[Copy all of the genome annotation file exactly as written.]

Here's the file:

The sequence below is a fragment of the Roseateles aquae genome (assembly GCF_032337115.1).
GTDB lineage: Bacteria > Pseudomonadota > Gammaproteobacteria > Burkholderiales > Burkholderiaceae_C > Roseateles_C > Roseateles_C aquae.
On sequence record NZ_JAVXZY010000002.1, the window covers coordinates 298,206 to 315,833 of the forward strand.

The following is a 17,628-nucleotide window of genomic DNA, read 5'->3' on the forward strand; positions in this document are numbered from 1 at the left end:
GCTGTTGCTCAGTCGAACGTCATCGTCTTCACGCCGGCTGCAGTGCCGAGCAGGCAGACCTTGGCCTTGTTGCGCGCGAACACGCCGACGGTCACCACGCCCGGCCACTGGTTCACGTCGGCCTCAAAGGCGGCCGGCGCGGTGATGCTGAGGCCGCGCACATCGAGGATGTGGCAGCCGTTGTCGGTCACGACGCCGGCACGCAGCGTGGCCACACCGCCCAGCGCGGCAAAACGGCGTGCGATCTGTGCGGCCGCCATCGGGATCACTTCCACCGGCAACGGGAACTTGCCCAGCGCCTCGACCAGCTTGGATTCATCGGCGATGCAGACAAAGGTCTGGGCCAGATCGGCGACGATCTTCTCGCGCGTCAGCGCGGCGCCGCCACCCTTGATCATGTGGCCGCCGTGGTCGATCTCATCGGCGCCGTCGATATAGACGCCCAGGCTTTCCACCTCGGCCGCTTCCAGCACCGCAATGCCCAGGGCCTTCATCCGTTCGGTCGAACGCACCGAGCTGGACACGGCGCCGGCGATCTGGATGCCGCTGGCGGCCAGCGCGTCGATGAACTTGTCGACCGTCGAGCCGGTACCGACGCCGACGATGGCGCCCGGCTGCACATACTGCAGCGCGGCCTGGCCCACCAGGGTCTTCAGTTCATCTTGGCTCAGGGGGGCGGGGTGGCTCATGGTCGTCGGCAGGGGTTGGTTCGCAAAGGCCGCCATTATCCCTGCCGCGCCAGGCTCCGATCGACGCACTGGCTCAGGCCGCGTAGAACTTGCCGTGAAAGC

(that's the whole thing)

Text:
The sequence below is a fragment of the Roseateles aquae genome (assembly GCF_032337115.1).
GTDB lineage: Bacteria > Pseudomonadota > Gammaproteobacteria > Burkholderiales > Burkholderiaceae_C > Roseateles_C > Roseateles_C aquae.
On sequence record NZ_JAVXZY010000002.1, the window covers coordinates 298,206 to 315,833 of the forward strand.

The following is a 17,628-nucleotide window of genomic DNA, read 5'->3' on the forward strand; positions in this document are numbered from 1 at the left end:
GCTGTTGCTCAGTCGAACGTCATCGTCTTCACGCCGGCTGCAGTGCCGAGCAGGCAGACCTTGGCCTTGTTGCGCGCGAACACGCCGACGGTCACCACGCCCGGCCACTGGTTCACGTCGGCCTCAAAGGCGGCCGGCGCGGTGATGCTGAGGCCGCGCACATCGAGGATGTGGCAGCCGTTGTCGGTCACGACGCCGGCACGCAGCGTGGCCACACCGCCCAGCGCGGCAAAACGGCGTGCGATCTGTGCGGCCGCCATCGGGATCACTTCCACCGGCAACGGGAACTTGCCCAGCGCCTCGACCAGCTTGGATTCATCGGCGATGCAGACAAAGGTCTGGGCCAGATCGGCGACGATCTTCTCGCGCGTCAGCGCGGCGCCGCCACCCTTGATCATGTGGCCGCCGTGGTCGATCTCATCGGCGCCGTCGATATAGACGCCCAGGCTTTCCACCTCGGCCGCTTCCAGCACCGCAATGCCCAGGGCCTTCATCCGTTCGGTCGAACGCACCGAGCTGGACACGGCGCCGGCGATCTGGATGCCGCTGGCGGCCAGCGCGTCGATGAACTTGTCGACCGTCGAGCCGGTACCGACGCCGACGATGGCGCCCGGCTGCACATACTGCAGCGCGGCCTGGCCCACCAGGGTCTTCAGTTCATCTTGGCTCAGGGGGGCGGGGTGGCTCATGGTCGTCGGCAGGGGTTGGTTCGCAAAGGCCGCCATTATCCCTGCCGCGCCAGGCTCCGATCGACGCACTGGCTCAGGCCGCGTAGAACTTGCCGTGAAAGC